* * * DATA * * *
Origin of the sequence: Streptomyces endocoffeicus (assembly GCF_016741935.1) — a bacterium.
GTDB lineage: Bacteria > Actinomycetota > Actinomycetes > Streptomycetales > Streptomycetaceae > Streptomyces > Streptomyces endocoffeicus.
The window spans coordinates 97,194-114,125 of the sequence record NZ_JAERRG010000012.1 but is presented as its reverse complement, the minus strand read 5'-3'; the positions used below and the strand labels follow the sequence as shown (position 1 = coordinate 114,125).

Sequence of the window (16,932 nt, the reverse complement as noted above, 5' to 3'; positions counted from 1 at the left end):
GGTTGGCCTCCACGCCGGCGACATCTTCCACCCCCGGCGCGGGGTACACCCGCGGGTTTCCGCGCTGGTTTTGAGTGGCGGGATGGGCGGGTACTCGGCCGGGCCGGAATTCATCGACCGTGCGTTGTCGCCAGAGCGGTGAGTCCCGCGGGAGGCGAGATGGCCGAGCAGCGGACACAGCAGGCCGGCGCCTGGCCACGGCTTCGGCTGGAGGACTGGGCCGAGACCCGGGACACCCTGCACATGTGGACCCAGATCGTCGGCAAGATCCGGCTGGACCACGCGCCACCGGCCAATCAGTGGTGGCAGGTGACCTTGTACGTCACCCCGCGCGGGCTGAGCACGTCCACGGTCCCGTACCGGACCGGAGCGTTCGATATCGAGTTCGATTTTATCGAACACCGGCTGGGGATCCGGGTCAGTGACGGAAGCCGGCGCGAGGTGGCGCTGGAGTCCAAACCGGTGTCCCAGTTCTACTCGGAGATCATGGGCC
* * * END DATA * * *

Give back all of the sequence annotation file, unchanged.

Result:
Origin of the sequence: Streptomyces endocoffeicus (assembly GCF_016741935.1) — a bacterium.
GTDB lineage: Bacteria > Actinomycetota > Actinomycetes > Streptomycetales > Streptomycetaceae > Streptomyces > Streptomyces endocoffeicus.
The window spans coordinates 97,194-114,125 of the sequence record NZ_JAERRG010000012.1 but is presented as its reverse complement, the minus strand read 5'-3'; the positions used below and the strand labels follow the sequence as shown (position 1 = coordinate 114,125).

Sequence of the window (16,932 nt, the reverse complement as noted above, 5' to 3'; positions counted from 1 at the left end):
GGTTGGCCTCCACGCCGGCGACATCTTCCACCCCCGGCGCGGGGTACACCCGCGGGTTTCCGCGCTGGTTTTGAGTGGCGGGATGGGCGGGTACTCGGCCGGGCCGGAATTCATCGACCGTGCGTTGTCGCCAGAGCGGTGAGTCCCGCGGGAGGCGAGATGGCCGAGCAGCGGACACAGCAGGCCGGCGCCTGGCCACGGCTTCGGCTGGAGGACTGGGCCGAGACCCGGGACACCCTGCACATGTGGACCCAGATCGTCGGCAAGATCCGGCTGGACCACGCGCCACCGGCCAATCAGTGGTGGCAGGTGACCTTGTACGTCACCCCGCGCGGGCTGAGCACGTCCACGGTCCCGTACCGGACCGGAGCGTTCGATATCGAGTTCGATTTTATCGAACACCGGCTGGGGATCCGGGTCAGTGACGGAAGCCGGCGCGAGGTGGCGCTGGAGTCCAAACCGGTGTCCCAGTTCTACTCGGAGATCATGGGCC